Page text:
Conservation Minnesota

Turnout is down in the face of negative politics.

“Frenchy, I can’t guarantee you that we’ll win. But I can guarantee you it will be a lot of fun!”*
Vicki Grunseth
January 26, 1989

tumafeature25 years ago, Vicki Grunseth uttered these words while leaving a dinner at the Decathlon Club in Bloomington to her good friend Leon “Frenchy” Oistad.  It was a private dinner; mostly close friends and associates where the decision was made that her husband Jon Grunseth would seek the office of Minnesota Governor. Oisted would go on to be his campaign manager. Sadly her prediction of a fun campaign could not have been more wrong.

The early enthusiasm over the business-minded political outsider Grunseth’s campaign would deteriorate into a scandal-riddled withdrawal from the ballot only a couple weeks before the election. The Grunseth marriage would also eventually dissolve into divorce on the heels of the marital impropriety that was disclosed in the midst of the election. The 1990 campaign will go down as one of the most negative in state history.

In that 1990 race, Grunseth made it through a four-way race for the Republican endorsement and would later go on to survive a three-way primary in September. His main competition for the Republican endorsement was Arne Carlson, who finished second in the primary. Soon after the primary, however, stories started leaking out to the press about marital impropriety and inappropriate skinny-dipping parties at the Grunseth residence. Even though the leaks of the sensational stories did not come from the incumbent Rudy Perpich’s campaign, the general public suspected it had to be from them, creating an impression that the incumbent was desperate having to enter into such gutter politics.

When Grunseth finally exited the race, voters seemed happy to support anybody outside of that scandal. With the Supreme Court placing Arne Carlson on the ballot, he became the choice most supported. Oistad would later assert in his book There is No November that he felt the leaks actually came from disgruntled Carlson operatives.  Carlson would go on to win the 1990 election.

Those of us involved in politics would like to believe there was a time and an age where idealists could enter politics to engage their community in an open political dialogue and that the process would be “fun”. Unfortunately over the last 25 years with the invention of super PACs, anonymous Internet attacks, and brutal negative ad campaigns, there is little fun about politics.  Certainly, if Vicki Grunseth were to utter the exact same words above today in the face of an impending political campaign for statewide office, one would rightly question her sanity.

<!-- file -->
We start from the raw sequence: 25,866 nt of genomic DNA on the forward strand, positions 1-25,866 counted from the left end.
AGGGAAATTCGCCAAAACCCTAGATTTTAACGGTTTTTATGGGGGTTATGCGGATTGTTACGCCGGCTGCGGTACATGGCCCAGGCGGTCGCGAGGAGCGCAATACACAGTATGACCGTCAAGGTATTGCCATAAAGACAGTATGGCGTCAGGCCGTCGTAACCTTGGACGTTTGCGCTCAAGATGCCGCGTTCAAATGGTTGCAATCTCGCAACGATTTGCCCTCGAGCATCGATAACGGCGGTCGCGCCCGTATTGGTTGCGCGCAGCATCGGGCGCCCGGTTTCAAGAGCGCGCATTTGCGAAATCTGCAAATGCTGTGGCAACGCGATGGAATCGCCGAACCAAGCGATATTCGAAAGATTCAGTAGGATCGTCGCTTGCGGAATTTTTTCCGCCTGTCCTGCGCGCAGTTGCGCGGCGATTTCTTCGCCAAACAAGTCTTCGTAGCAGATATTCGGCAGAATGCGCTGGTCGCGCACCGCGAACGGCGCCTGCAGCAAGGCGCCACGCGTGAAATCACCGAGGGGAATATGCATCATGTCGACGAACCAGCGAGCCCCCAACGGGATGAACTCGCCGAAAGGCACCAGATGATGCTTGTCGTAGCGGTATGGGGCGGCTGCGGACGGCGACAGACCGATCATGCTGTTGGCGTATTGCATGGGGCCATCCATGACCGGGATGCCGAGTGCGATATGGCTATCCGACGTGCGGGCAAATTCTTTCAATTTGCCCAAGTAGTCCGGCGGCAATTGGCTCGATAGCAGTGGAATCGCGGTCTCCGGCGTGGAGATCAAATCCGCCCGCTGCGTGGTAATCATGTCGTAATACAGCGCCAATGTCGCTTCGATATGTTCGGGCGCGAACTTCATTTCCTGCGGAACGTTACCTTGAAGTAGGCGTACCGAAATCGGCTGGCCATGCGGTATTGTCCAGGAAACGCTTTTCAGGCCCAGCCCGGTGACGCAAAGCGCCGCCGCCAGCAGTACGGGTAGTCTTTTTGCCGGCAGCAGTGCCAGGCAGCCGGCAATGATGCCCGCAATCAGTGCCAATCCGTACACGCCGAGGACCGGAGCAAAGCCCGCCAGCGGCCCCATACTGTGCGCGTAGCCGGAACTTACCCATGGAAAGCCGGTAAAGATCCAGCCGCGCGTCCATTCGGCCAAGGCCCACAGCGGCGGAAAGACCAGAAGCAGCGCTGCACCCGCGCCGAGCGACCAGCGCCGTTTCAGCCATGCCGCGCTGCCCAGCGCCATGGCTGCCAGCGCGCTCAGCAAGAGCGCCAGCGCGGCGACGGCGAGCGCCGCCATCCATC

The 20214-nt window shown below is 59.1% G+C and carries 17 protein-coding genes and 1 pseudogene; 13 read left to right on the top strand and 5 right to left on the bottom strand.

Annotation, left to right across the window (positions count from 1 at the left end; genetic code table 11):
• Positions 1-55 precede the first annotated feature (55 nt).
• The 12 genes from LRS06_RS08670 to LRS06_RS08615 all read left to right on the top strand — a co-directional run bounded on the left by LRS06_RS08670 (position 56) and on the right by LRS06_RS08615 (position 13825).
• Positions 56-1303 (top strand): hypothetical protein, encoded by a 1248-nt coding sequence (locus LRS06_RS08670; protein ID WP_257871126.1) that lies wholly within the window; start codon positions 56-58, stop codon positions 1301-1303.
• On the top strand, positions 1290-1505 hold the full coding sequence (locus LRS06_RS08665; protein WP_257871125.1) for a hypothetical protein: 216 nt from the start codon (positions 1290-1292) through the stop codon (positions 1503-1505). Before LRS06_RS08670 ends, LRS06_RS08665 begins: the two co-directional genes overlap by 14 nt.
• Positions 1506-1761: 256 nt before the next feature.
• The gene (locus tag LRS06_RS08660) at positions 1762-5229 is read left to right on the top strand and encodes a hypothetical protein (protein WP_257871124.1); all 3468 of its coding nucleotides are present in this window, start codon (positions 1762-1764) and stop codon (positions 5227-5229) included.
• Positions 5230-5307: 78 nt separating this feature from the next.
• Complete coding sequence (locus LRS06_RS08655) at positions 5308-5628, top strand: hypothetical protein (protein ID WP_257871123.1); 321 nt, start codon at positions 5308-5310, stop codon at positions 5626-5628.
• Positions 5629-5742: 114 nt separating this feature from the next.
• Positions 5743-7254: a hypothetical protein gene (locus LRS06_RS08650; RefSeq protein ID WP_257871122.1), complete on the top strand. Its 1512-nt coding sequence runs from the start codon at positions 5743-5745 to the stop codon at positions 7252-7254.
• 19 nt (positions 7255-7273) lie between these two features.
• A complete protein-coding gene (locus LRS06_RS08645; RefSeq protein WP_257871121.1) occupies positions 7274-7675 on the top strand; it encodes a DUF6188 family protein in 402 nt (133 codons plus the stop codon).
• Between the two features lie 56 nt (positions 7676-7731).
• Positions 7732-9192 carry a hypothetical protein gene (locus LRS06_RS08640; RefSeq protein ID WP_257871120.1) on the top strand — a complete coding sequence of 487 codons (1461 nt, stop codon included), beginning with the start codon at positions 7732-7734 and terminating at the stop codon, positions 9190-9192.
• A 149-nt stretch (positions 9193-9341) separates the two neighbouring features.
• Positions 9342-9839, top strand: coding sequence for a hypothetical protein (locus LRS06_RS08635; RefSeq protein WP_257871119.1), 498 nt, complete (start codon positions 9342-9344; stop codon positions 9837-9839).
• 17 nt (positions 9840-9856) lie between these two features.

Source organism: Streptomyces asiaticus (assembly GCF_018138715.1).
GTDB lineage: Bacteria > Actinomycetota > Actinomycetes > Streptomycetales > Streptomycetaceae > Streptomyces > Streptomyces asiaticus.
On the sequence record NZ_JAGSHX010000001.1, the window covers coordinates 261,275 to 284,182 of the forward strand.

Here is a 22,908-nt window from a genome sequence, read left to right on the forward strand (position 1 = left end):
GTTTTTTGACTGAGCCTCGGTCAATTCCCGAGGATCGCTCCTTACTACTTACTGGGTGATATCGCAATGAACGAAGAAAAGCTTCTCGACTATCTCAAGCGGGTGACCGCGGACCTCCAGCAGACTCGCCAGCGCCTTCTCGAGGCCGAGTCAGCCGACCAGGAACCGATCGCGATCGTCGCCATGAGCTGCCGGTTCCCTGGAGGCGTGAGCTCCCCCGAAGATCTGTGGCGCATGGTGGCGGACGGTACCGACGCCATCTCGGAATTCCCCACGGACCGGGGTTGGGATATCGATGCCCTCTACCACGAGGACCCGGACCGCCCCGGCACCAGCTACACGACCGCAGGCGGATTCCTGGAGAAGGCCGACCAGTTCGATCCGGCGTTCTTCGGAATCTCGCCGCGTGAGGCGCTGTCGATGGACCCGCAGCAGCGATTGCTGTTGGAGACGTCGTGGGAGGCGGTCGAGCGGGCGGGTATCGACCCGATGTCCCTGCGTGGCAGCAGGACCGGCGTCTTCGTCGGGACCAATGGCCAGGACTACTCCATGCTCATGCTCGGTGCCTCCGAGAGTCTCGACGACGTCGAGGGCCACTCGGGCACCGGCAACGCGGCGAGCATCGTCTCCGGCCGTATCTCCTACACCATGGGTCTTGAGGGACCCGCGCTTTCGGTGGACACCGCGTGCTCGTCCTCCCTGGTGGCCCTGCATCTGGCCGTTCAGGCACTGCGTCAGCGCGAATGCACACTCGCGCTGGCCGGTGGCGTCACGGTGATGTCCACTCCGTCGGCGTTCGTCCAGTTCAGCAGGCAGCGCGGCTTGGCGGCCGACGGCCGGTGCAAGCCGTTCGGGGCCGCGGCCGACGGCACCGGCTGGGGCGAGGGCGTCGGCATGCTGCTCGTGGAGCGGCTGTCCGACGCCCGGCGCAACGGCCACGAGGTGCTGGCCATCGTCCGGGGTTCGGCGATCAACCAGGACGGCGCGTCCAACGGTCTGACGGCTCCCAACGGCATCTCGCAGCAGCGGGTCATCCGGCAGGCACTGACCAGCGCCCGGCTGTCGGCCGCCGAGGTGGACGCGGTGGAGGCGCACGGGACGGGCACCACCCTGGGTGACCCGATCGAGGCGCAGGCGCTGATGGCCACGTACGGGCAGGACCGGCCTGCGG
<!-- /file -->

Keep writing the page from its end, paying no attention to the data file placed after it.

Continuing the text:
It would seem that negative politics is also taking its toll on electoral participation. Minnesota has always prided itself in its high voter turnout. Unfortunately, the number of eligible voters in Minnesota actually voting in the recent 2014 midterm elections has dropped to just 50%. Granted this is a midterm election where voter turnout is typically down, but compared to past midterm elections, this one is reaching historic proportions.

In the 1990 midterm election, despite being in the midst of a horrific scandal, the Minnesota voter turnout was at 58%. It would steadily rise over the next few elections to a high of 64% in 2002; it has seen a steady decline since. The 2006 midterm election saw a turnout of 60.5% and the 2010 midterm saw a turnout of 56%. This year’s 50% is a new low Minnesotan cannot and should not be proud of when it comes to voter turnout. Every indication from exit polls is that voters are simply just grumpy about the electoral process.

One of the things I appreciate about working for Conservation Minnesota is their commitment to stay positive and to strive to provide accurate information. We will continue to strive to do our best over the next legislative session to provide you with good information so that you can have a meaningful impact on public policy. Our goal is to take our shared values in the area of protecting our Great Outdoors and turn them into positive changes. We understand Minnesota’s desire to pass this beautiful state on to our children and grandchildren in a better environmental condition than we found it. Thank you for your participation in the electoral process. We look forward to partnering with you in the 2015 legislative session to make a difference for our Great Outdoors.

*There Is No November, Leon Oistad and David Hoium, Jeric Publishing, Inc, Inver Grove Heights, Minnesota – 1991

About John Tuma

John Tuma

John is a former state legislator and litigation attorney. He served in the Minnesota House of Representatives for eight years from the Northfield area, beginning in 1994. Elected as a Republican, John was known for his independent thinking and ability to work across party lines. He is well-known in Minnesota state government circles.

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